You’ve probably used turmeric while cooking before – it’s a yellow spice that most people associate with curry dishes. Know what it reminds RA sufferers of? Relief. It’s true that turmeric is another anti-inflammatory agent. But, what makes this remedy a little different is that you’re not just ingesting turmeric. It’s the lab grade organic turmeric CO2 extraction that is the key player here. We’re talking about the extraction of pure turmeric into a pill or oil form.
Know what’s great about this? You don’t have to worry about the dosage of eating a bunch of curry. You can take a pill or rub some oil that has the optimal dose for relief of your RA pain. In its un-extracted form, we’re talking about the spice, the herb. The same thing you flavor your dishes with. And, truthfully, in this capacity, it probably has similar effectiveness to the other six natural remedies mentioned above. With CO2 extraction though, you’re extracting the most pure form of turmeric (i.e., no fillers), to aid in your relief.
What’s the benefit of extraction? It preserves the valuable antioxidants found in the turmeric. In addition, CO2 offers a clean form of extraction, free from solvents. With this method, there are no additives, no fillers, and no artificial ingredients. To make it even more interesting, you can opt to supplement with a natural additive which will optimize your RA relief two-fold: boswellia serrata.
Boswellia Serrata is the plant that produces frankincense. The most useful parts are found in the resin or sap from the plant. The resin of frankincense is an anti-inflammatory agent. When you combine lab grade organic turmeric extracted through CO2 methods with bosellia serrata, you’re giving your RA a one-two punch in the way of relief.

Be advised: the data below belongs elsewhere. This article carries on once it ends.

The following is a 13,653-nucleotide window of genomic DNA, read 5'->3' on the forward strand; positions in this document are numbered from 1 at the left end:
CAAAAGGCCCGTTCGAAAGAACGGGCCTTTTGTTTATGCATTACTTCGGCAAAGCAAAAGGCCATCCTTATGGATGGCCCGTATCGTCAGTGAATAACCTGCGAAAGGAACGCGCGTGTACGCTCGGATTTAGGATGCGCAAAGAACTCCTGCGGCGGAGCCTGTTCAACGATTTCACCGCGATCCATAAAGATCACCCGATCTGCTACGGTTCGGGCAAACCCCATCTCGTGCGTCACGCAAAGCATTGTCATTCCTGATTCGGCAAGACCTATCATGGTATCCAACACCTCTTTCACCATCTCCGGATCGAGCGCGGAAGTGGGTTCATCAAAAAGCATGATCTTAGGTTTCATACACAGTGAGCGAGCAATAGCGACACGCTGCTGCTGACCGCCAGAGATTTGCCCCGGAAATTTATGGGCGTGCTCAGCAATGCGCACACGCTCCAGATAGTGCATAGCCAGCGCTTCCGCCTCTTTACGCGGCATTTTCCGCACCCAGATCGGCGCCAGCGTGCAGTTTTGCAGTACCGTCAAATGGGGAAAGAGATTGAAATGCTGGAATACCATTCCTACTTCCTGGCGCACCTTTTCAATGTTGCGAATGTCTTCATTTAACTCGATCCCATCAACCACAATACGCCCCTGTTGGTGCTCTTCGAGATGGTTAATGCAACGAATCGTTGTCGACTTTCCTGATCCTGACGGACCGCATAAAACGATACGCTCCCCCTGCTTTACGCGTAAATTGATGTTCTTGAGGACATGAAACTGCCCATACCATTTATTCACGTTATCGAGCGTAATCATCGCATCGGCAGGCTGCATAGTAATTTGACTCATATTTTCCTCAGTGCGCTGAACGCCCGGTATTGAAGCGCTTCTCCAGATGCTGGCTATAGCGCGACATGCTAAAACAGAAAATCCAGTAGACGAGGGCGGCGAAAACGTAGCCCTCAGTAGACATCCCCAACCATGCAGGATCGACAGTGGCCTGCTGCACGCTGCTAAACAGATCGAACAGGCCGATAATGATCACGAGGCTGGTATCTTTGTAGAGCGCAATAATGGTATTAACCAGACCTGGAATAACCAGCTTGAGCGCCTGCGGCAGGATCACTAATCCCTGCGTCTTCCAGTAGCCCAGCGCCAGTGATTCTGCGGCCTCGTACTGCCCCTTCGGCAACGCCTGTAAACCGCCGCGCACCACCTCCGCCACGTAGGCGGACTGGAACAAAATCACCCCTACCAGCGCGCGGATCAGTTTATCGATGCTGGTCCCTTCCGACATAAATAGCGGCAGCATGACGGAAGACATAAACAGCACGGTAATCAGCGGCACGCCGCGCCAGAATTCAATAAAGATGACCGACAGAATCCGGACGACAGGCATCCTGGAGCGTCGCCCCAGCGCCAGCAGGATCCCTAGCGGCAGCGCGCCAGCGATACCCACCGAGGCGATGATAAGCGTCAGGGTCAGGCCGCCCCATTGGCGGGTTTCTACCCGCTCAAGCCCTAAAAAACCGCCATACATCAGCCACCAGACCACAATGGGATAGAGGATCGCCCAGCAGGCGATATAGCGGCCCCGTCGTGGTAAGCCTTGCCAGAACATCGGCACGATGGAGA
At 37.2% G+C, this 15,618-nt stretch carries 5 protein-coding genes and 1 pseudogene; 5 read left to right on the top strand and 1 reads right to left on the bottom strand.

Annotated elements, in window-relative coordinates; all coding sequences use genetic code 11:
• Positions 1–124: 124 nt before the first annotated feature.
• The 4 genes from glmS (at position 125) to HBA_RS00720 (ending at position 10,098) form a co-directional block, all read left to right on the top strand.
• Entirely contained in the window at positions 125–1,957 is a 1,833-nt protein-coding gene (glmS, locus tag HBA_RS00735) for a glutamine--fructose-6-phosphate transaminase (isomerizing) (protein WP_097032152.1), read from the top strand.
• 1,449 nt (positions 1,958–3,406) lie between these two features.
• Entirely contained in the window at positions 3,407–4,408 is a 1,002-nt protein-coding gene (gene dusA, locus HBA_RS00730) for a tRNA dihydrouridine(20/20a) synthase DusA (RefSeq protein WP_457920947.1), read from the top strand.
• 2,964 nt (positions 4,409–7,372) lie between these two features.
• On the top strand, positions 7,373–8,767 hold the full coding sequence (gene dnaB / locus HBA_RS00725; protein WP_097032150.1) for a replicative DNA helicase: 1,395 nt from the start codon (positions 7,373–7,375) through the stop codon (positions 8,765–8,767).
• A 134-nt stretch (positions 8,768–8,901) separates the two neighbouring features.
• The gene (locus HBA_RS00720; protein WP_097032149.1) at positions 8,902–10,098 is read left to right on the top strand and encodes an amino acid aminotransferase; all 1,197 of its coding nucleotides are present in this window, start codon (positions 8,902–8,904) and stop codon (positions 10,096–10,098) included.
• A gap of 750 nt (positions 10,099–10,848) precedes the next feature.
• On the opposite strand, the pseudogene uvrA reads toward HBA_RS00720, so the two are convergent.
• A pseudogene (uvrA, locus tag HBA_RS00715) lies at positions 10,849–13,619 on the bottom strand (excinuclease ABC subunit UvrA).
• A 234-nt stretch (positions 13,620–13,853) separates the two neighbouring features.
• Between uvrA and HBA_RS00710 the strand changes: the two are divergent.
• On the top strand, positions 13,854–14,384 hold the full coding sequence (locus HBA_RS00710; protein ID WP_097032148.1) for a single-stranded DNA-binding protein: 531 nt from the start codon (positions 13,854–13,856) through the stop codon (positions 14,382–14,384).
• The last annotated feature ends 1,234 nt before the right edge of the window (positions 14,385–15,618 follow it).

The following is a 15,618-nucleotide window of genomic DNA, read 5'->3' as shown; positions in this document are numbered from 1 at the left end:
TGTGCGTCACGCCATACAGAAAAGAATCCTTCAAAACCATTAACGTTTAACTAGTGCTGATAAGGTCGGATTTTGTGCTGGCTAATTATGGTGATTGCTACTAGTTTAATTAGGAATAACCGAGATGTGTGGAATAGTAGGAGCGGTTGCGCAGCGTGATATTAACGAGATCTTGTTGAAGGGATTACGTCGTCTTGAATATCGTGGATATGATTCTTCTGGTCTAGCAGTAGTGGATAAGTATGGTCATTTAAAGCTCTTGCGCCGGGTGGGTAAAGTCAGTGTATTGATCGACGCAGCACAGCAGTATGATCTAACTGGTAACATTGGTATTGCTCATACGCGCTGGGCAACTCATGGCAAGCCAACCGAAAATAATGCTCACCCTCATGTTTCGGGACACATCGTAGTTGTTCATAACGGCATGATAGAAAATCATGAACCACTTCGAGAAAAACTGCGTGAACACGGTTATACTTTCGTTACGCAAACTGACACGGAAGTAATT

Where to Buy Lab Grade Products
There are a lot of extremely inferior products on the market. Still worse, many of the cheap herbal supplements found in Amazon.com and on the shelves of local drugstores are not inspected by third party regulators with FDA oversight. The majority are selling weakly concentrated ingredients, and there is growing concern that many products are testing in the danger zone for toxic chemicals and fillers.
Below are two companies that we’ve tested and found to produce lab grade turmeric and boswellia serrata. Their cost is higher due to the quality of ingredients and their strict self-imposed testing standards. Still, the cost is small compared to prices of pharmaceuticals.
This is a fully US produced, organic product with the highest concentration of lab grade turmeric and boswellia serrata that we’ve found. The combo package is produced in the US in a certified GMP (Good Manufacturing Practice) facility, which means it has FDA oversight and the ingredients have been third party tested to verify they are exactly what they claim to be. Offers a no hassle, money back guarantee. We don’t believe it’s available in any stores and only available on their website.